TOWNHOUSE RESTAURANT, FRANKLIN KY. This was the beloved lunch stop on our annual trek to Cave City for about twenty years, and then a couple of years ago we were horrified to see it had closed. Imagine our delight at finding it open again, under new ownership. The food is at least as good as before, in some cases better - my catfish was done to the exact point of perfection and not one bit farther. The fried okra was also that little bit both crunchier and more tender than Sylvan Park's, and the cornbread was tender and light with a lovely corn flavor, and (praise be!) not sweet. The white beans could have stood more seasoning, but the turnip greens were on the money. Mrs. O had the fried chicken, a specialty available every day, and highly recommended. She also had the white beans, REAL mashed potatoes with an adequate gravy, and some pretty good coleslaw. For dessert we were offered banana pudding and chocolate pie, so we got one of each and shared them. The pie was an oldfashioned cornstarch pudding in a prefab tart shell, but a good one, with whipped topping most likely from a can; the pudding was the Southern Classic in a little ramekin ringed with vanilla wafers, nice filling and the same topping. Nothing to make a bigtime pastry chef break a sweat, and not up to the level of the homebaked pies offered under the old regime, but a nice finish to a good meal. Under $10 apiece, and we WILL be back!

CRACKER BARREL, CAVE CITY. Most of the dinner choices in the area are limited almost entirely to McKFC Hut Whatever; we wanted the closest thing to a real restaurant we could find, and this is it. No notes were taken nor any menus swiped, but I recall that the server was pleasant enough and the biscuit quite edible, and that whatever we ate was about half again the price of either of the two previous ones mentioned. On the other hand, neither of those has a gift shop...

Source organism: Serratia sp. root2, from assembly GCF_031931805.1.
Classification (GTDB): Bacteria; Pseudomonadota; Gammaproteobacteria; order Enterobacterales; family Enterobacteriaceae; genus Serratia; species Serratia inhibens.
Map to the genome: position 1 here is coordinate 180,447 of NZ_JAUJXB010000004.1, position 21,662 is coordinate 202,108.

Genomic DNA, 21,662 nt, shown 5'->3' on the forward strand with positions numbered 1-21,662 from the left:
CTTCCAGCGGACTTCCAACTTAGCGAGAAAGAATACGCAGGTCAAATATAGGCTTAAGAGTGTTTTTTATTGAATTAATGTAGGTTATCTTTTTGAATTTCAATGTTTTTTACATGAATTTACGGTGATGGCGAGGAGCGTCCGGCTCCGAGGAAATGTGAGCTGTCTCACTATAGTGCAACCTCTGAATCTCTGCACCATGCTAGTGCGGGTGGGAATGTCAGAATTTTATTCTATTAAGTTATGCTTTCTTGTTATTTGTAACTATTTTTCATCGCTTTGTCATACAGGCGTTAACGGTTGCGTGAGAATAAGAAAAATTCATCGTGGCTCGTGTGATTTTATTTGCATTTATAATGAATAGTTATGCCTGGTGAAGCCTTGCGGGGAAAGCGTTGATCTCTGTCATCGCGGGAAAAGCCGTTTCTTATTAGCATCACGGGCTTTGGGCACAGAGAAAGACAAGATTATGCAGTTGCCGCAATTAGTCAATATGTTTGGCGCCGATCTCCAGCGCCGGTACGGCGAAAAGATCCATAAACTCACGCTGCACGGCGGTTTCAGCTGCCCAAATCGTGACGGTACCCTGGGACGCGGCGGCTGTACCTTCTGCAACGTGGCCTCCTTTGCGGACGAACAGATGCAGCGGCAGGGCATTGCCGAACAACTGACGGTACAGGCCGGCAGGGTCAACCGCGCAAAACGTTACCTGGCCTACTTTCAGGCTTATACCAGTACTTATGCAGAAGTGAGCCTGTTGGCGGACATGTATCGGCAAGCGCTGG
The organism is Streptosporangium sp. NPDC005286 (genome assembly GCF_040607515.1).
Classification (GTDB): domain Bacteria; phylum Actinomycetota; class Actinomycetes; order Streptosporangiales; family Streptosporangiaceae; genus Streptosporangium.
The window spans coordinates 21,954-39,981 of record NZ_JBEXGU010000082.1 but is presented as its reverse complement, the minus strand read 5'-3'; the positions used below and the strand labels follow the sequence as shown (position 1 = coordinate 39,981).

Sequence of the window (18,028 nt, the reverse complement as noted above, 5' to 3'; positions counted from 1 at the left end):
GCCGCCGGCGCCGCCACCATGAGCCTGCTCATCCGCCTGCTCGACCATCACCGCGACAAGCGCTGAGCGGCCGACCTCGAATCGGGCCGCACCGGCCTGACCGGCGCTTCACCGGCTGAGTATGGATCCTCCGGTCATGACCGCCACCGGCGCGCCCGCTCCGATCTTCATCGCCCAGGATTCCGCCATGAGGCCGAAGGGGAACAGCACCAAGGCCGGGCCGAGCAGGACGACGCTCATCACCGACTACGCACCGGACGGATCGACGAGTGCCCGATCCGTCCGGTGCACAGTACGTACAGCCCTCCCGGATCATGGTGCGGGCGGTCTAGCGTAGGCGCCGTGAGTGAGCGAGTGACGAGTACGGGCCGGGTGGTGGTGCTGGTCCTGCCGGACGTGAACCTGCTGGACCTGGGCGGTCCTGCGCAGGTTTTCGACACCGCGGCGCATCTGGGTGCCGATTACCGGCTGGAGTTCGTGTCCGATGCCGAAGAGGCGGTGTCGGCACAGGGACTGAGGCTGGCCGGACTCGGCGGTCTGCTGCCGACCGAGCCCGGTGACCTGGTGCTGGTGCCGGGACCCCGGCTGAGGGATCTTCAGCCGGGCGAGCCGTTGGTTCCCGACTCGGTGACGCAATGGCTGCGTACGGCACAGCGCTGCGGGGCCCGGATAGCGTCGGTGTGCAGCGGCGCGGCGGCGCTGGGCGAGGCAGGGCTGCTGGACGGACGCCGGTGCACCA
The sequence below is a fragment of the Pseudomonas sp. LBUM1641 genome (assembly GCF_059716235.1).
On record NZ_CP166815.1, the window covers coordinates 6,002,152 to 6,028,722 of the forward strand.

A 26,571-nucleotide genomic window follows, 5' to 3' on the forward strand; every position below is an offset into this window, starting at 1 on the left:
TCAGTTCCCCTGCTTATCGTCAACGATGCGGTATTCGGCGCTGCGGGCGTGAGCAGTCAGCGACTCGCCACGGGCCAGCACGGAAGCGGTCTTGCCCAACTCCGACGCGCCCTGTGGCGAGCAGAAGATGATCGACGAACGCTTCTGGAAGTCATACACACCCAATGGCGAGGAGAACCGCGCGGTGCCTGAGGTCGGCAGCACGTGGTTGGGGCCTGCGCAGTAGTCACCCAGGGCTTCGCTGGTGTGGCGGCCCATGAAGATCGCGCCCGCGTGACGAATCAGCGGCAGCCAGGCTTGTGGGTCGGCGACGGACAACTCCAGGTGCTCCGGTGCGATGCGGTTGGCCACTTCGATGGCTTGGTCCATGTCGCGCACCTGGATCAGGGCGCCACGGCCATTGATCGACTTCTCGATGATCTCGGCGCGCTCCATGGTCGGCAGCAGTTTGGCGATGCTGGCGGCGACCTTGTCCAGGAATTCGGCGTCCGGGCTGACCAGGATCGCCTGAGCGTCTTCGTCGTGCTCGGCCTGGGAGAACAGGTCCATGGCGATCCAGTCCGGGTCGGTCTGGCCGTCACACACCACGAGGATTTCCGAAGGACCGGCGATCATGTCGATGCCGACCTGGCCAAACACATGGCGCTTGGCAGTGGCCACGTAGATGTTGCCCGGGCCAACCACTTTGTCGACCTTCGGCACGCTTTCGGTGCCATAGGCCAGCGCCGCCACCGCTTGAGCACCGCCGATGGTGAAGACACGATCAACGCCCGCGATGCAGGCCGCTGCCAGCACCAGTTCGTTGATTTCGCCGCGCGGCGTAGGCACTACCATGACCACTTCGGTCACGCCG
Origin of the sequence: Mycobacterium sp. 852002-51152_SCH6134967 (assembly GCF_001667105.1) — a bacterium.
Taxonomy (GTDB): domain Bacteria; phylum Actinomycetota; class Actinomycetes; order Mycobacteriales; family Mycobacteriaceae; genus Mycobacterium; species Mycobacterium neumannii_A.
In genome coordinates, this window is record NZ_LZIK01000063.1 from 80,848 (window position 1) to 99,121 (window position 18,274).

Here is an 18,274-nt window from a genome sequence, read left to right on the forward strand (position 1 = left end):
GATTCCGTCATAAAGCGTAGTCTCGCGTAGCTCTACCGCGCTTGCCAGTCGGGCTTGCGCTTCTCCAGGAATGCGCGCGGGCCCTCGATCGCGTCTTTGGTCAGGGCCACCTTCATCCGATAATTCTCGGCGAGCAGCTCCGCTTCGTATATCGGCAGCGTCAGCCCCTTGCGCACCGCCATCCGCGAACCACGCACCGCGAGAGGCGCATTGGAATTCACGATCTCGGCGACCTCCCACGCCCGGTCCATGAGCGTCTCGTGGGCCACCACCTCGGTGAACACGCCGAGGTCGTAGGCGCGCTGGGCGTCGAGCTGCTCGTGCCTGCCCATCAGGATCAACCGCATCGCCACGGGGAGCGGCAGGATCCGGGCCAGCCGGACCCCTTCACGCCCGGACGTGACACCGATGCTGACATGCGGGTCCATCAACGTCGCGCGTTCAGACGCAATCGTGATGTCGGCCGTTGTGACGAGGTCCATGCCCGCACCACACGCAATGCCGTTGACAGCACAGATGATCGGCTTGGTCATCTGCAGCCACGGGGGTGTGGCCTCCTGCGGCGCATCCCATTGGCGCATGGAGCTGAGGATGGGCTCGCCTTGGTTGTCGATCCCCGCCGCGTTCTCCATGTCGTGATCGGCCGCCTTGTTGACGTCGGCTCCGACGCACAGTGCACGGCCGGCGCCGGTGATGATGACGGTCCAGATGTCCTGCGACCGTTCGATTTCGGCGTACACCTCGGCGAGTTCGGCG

WATERMILL, CAVE CITY. This is a buffet joint that was probably installed in the landscape shortly after Mammoth Cave, and it has been the site of our group's Goodbye Breakfast for the twenty-some years we've been doing this. The food has actually improved over the last several years, though the chances of a James Beard Award are not good. Though it's a fact that iceberg lettuce is as green as the salad section gets, you can have a decent meal, or (given that it's AYCE) a downright indecent one; a salad plate and then two main-course ones is as much gluttony as I care to undertake nowadays. I loved that they had one of my grandma's favorite presentations, the mound of cottage cheese with a canned pear half on top, and I threw some lettuce and stuff alongside. The fried chicken course was next, though I was annoyed to find nothing left but breasts. Some surprisingly good mashed potatoes, gravy and green beans wrapped up that one. For "dessert" I had fried catfish, mac'n'cheese, more green beans and a hushpuppy, then found one lone drumstick left in the chicken pan and nabbed it. There's no point in commenting further on the grub, except to say that it's about $12 a head including tea, and much more than worth it. And the grossly overworked waitress was as nice as she could be. Mrs. O ate more or less what I did, plus a serving of peach cobbler laid over a dish of banana pudding, a favorite indulgence of hers.